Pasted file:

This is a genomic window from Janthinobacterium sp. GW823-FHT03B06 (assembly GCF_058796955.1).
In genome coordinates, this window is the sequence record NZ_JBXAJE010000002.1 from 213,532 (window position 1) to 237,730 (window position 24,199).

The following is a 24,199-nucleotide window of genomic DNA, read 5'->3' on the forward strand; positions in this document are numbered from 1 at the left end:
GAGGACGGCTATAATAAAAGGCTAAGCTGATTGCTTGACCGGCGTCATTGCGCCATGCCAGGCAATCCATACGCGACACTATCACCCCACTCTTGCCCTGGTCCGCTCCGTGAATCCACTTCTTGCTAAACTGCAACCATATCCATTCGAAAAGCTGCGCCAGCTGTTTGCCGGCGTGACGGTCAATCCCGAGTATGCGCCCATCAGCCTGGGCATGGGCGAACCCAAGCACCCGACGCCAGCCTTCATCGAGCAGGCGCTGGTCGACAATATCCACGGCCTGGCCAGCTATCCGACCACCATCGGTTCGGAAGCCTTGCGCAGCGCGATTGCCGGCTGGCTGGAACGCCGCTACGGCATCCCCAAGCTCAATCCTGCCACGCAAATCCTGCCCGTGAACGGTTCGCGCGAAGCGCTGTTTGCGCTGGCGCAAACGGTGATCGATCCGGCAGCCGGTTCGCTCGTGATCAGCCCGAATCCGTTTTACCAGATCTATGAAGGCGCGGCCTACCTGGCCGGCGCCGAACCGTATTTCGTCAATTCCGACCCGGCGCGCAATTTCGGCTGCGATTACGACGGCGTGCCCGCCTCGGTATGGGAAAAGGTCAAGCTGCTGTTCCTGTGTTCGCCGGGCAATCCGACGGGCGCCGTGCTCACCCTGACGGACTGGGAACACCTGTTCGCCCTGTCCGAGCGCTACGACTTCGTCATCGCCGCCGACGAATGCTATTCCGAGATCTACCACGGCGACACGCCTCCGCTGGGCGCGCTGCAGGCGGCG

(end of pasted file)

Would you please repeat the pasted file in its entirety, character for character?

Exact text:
This is a genomic window from Janthinobacterium sp. GW823-FHT03B06 (assembly GCF_058796955.1).
In genome coordinates, this window is the sequence record NZ_JBXAJE010000002.1 from 213,532 (window position 1) to 237,730 (window position 24,199).

The following is a 24,199-nucleotide window of genomic DNA, read 5'->3' on the forward strand; positions in this document are numbered from 1 at the left end:
GAGGACGGCTATAATAAAAGGCTAAGCTGATTGCTTGACCGGCGTCATTGCGCCATGCCAGGCAATCCATACGCGACACTATCACCCCACTCTTGCCCTGGTCCGCTCCGTGAATCCACTTCTTGCTAAACTGCAACCATATCCATTCGAAAAGCTGCGCCAGCTGTTTGCCGGCGTGACGGTCAATCCCGAGTATGCGCCCATCAGCCTGGGCATGGGCGAACCCAAGCACCCGACGCCAGCCTTCATCGAGCAGGCGCTGGTCGACAATATCCACGGCCTGGCCAGCTATCCGACCACCATCGGTTCGGAAGCCTTGCGCAGCGCGATTGCCGGCTGGCTGGAACGCCGCTACGGCATCCCCAAGCTCAATCCTGCCACGCAAATCCTGCCCGTGAACGGTTCGCGCGAAGCGCTGTTTGCGCTGGCGCAAACGGTGATCGATCCGGCAGCCGGTTCGCTCGTGATCAGCCCGAATCCGTTTTACCAGATCTATGAAGGCGCGGCCTACCTGGCCGGCGCCGAACCGTATTTCGTCAATTCCGACCCGGCGCGCAATTTCGGCTGCGATTACGACGGCGTGCCCGCCTCGGTATGGGAAAAGGTCAAGCTGCTGTTCCTGTGTTCGCCGGGCAATCCGACGGGCGCCGTGCTCACCCTGACGGACTGGGAACACCTGTTCGCCCTGTCCGAGCGCTACGACTTCGTCATCGCCGCCGACGAATGCTATTCCGAGATCTACCACGGCGACACGCCTCCGCTGGGCGCGCTGCAGGCGGCG